Correlations Are A Two Edged Sword
Currency correlation is a big deal in the forex world. It defines the way in which currency pairs move in relation to each other. On one hand there are pairs which share a currency like EUR/USD and USD/JPY and on the other individual currencies which tend to move in tandem with each other like the yen and the Swiss Franc. Regardless the type of correlation the unifying idea is that they provide trading opportunities. If one pair is going up then another pair should go up/down depending on the correlation.
If two pairs share the same denominator or numerator those pairs will tend to move in the same direction. If two pairs share a currency but it is the denominator in one pair and the numerator in the other pair those pairs will tend to move in opposite directions.
Over the past few years there has been a clear correlation between the dollar and the euro and the yen. Where the FOMC was actively tightening policy in support of the dollar the other two central banks were engaged in easy money policy, QE and actively weakening the euro and yen. This meant that, on a day to day basis, news that would strengthen the dollar would weaken the other two causing them to move in tandem. Because the USD denominates the EUR/USD pair and numerates the USD/JPY pair these pairs move in opposite directions. Savvy traders could use a single economic, fundamental or news driven signal to make 2 separate and distinct trades.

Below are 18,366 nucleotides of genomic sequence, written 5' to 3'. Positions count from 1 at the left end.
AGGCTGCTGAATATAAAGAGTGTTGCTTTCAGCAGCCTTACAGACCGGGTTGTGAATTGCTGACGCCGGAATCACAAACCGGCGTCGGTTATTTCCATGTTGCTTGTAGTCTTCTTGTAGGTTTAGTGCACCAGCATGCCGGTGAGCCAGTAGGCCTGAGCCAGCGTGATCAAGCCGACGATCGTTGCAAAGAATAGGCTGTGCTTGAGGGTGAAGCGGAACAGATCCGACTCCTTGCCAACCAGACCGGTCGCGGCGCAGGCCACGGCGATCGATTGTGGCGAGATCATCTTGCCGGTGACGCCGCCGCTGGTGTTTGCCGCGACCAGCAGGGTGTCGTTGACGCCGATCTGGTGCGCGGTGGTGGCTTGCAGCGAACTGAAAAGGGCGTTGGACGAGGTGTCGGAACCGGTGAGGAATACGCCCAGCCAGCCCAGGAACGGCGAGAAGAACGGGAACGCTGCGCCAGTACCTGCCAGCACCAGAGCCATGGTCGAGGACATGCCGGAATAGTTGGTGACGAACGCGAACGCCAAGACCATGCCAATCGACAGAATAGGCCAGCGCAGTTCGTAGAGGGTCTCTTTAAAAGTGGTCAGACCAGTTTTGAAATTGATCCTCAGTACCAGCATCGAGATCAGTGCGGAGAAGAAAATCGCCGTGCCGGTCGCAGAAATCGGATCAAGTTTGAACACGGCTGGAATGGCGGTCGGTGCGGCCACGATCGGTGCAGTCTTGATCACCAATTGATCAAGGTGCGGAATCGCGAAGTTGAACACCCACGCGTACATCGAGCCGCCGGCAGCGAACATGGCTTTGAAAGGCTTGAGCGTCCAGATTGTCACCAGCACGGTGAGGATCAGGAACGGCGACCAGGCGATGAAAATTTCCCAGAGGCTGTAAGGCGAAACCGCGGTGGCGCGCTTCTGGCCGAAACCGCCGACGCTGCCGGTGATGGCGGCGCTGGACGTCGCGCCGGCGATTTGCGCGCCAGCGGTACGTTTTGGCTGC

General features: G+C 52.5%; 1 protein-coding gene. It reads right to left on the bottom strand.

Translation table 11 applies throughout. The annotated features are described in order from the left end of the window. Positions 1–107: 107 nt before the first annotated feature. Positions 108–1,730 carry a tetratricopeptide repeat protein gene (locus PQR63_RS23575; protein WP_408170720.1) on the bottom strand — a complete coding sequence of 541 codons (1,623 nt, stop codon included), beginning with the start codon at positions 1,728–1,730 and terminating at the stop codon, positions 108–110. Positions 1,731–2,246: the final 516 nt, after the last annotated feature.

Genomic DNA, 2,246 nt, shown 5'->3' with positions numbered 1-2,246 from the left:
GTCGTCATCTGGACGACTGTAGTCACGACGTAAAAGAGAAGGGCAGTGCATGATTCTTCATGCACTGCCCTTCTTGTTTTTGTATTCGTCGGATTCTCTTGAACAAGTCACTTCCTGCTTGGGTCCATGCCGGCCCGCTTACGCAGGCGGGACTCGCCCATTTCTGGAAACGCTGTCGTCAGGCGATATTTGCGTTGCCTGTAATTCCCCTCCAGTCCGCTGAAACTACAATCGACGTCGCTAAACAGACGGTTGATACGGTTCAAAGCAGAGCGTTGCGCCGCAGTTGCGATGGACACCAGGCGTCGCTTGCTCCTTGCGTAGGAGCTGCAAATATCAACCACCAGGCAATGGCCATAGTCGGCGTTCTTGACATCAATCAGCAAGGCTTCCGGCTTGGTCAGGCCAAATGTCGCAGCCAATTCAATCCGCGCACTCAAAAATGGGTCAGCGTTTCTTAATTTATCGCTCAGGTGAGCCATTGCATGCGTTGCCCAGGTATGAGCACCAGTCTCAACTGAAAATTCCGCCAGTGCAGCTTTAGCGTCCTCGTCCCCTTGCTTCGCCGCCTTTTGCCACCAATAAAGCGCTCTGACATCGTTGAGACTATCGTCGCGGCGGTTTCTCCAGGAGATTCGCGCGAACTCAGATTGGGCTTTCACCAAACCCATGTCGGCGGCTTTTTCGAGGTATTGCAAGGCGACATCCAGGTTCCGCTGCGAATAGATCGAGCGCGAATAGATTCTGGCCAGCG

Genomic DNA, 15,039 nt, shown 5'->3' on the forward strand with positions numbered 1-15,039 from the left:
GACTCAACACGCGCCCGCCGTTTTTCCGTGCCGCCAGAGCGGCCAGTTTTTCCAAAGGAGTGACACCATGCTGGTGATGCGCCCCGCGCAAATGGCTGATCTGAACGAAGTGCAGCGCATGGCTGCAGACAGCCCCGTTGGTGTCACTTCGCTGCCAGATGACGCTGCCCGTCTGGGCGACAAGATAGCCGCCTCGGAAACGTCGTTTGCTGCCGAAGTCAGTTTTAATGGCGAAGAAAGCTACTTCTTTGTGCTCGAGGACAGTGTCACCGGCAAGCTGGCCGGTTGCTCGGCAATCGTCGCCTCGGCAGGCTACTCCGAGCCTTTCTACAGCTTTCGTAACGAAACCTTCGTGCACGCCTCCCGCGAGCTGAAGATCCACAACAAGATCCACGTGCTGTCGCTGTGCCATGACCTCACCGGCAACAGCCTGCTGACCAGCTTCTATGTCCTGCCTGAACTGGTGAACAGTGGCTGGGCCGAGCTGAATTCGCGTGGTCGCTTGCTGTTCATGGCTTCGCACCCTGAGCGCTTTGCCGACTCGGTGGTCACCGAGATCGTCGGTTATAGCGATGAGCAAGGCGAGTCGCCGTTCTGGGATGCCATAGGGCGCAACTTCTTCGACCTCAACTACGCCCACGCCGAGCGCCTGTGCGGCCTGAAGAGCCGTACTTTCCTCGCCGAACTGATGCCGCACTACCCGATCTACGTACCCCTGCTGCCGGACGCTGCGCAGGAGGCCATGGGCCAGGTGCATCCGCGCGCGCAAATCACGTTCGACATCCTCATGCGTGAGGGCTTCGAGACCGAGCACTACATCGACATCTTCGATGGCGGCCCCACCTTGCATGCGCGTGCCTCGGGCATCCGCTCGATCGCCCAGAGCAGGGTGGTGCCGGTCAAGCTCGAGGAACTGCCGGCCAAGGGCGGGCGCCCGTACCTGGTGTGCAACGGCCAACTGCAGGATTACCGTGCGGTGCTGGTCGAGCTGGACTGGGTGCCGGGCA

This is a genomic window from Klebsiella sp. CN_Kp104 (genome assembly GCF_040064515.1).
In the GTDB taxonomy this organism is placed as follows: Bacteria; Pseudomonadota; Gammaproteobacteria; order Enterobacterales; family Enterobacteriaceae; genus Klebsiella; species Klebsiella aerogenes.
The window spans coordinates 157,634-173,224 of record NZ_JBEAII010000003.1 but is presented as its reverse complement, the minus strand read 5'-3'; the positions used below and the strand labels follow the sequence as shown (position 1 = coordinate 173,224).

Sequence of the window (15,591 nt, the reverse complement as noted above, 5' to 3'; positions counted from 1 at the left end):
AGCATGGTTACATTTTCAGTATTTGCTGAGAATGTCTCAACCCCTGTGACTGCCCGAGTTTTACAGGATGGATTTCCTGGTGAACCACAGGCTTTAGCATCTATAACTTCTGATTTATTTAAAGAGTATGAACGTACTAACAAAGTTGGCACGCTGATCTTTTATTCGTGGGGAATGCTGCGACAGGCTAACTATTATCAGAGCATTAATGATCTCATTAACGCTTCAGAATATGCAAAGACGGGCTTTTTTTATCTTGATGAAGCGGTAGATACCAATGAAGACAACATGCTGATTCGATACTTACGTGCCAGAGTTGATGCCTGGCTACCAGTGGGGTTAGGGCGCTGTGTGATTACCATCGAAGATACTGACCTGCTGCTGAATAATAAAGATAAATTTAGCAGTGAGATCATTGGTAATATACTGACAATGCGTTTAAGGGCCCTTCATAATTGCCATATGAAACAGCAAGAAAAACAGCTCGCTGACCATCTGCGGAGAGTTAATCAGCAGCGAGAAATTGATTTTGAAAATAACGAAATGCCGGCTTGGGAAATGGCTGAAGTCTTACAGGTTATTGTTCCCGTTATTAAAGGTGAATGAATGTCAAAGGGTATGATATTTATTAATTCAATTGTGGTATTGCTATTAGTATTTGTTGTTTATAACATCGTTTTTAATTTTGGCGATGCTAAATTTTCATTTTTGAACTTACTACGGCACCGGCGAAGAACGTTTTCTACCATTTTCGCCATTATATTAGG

The risk facing traders then was the chance of over-exposing themselves to the market. Yes, the EUR/USD and USD/JPY are two different forex pairs and offer a basic level of diversification but because they were so closely correlated trading on one was as good as trading on the other. The risk now is that the old correlations are breaking down, have broken down, putting the traders relying on them in danger of unanticipated and unnecessary losses.
Then. In the old days, that is the past few years, FOMC policy was hawkish while ECB and BOJ policy have been very dovish. This created a divergence in policy which drove a wedge between the dollar and each of the other currencies. In recent months FOMC outlook has softened somewhat while ECB outlook has turned a bit hawkish and BOJ outlook remains the same. This has left the FOMC and the BOJ in divergence, but is bringing the ECB into convergence with the US central bank. Now, news in support of a stronger dollar will still boost it versus the yen but strengthening sentiment toward the euro is sandbagging that pair.
So, what is a trader to do? The first thing is to be aware of correlations. They are an important part of the forex trading experience and crucial to your success. The next thing to do is be aware of the underlying fundamental causes for correlations. Is it because policies are divergent or convergent. After that you need to watch for when these factors begin to change because that is when your correlations will break down. In terms of the euro, the yen and the dollar…. these pairs are still expected to move and will be driven by US data and data from the respective countries. What they won’t do is move in tandem with each other the way they once did.